I had just filed a book review about a woman who risked her life in 2013 trying to help people in the Congo suffering under the rule of Joseph Kono and the Lord’s Resistance Army (LRA) when I happened to see a journalist on CNN talking about Kayla Mueller, the young woman killed by IS in Syria. The juxtaposition of what I’d written and what the journalist said about having met Kayla just before she entered Syria was striking, and could offer important lessons for other young idealists who want to head off to foreign lands to help people in war-torn zones.
The book I reviewed is called Mama Koko and the Hundred Gunmen by Lisa J. Shannon,
a young woman with courage, conviction and a craving for adventure. Shannon went to the Congo with a Congolese friend to tell the stories of what was happening there under Kono in the hope that their narratives would motivate governments and individuals to intervene and provide aid.
By weaving narratives of what life was like pre-LRA and what it had become, Shannon skillfully revealed a tapestry of events at once moving and frightful. Central to the tale is Mama Koko, a matriarch who stays strong as her family loses everything and is driven into the bush with slim hopes of survival. One by one her relatives become victims of unimaginable cruelty. Back in town Shannon lives with Mama Koko and other survivors. She hears their stories and films people she interviews, putting herself and her friend Francisca in harm’s way to capture what they are willing to share with her.
The question becomes, why? When a UN security officer asks, “Who are you with? What is your function?” she struggles to answer that question for herself. “It was weird enough in the US answering questions about how I supported myself as a volunteer, the independent nature of my work. … The strangeness [in Congo] was exacerbated by the fact that I wasn’t sure I knew, even secretly, what my ‘function’ was.” It was a question that troubled Francisca the longer they remained in danger.
Why put yourself and others in terrible danger when you have no sponsor, no media assignment, and no organizational support, I wondered. What was the expected outcome and how, specifically, might what Shannon did help the victims of a long and vicious war? I questioned whether the author’s ego may have played a part in her altruism, a thought that was supported by what Shannon recalled about leaving the Congo. “The question [was] what now? I had decided how I wanted all of this to end. … Francisca would emerge a leader for her country. I had … suggestions for [her] future leadership role, the one I had built up in my head...”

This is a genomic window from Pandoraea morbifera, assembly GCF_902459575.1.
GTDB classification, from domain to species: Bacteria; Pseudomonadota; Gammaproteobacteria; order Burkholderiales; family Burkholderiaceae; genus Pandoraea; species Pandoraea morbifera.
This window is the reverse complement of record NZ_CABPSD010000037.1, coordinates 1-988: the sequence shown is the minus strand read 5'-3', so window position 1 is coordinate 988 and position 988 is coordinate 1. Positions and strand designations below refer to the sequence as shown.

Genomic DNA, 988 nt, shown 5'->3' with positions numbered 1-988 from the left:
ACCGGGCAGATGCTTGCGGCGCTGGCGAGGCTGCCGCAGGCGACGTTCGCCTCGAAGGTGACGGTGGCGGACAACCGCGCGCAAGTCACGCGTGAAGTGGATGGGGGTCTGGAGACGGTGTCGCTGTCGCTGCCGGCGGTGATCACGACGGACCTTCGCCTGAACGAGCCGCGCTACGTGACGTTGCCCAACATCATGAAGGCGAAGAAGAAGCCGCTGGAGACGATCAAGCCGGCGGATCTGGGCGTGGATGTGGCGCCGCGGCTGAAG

But years later, “Kony was still out there.” There were more deaths and greater shortages. And “for the people of [Mamma Koko’s town] there are all the things that are gone, that will never come back.”
In no way am I suggesting that Kayla Mueller, that beautiful, budding young woman who loved life and wanted to do good things, had an over-sized ego. Nor do I know if Lisa Shannon does. But like Shannon, Kayla was young and idealistic. It appears that she, like Shannon, acted independently in entering a war-torn country, without any of the rigorous and urgent training required by such groups as Doctors Without Borders, United Nations affiliates, or NGOs. It also appears that she had no plan for how to translate her efforts into helpful action when she did leave Syria. She didn’t even have an exit plan.
The journalist who met Kayla on the Turkish border with Syria before she embarked on her self-appointed mission described Kayla as “young and naïve.” The seasoned professional who had worked in many terrifying conflict countries worried about what would happen to Kayla, especially in the absence of training and affiliation. She reaffirmed all that was good and true in Kayla and her motives. Then she warned other young idealists not to do foolish things.
During the years when I worked in international development I met a lot of Shannons and Kaylas. They often came to me to ask for advice about how to implement their plans to “help people.” They were special young adults with a lot of stars in their eyes. I always found them inspiring. But very few of them knew the reality of aid work, affiliated or not. And that was in the days before terrorist groups like IS were even imagined.
So I honor Kayla Mueller, and I grieve her premature death. Like other bright twenty-somethings, she gave us all hope for a better future when our kinder natures might prevail to prove that love conquers all. You only had to look at pictures of her bright, smiling face to know what she might have given the world had she made it out of Syria.
And therein lies the tragedy of Kayla’s untimely death, and the lessons it might hold for other young, vital idealists. Because the question is not only why? That’s not so difficult to answer. The hard questions are what is my plan and is it realistic, am I properly prepared, how dangerous is it and what are the costs and benefits, how will I make a difference, and maybe most important of all, who will have my back when I need to get out of there?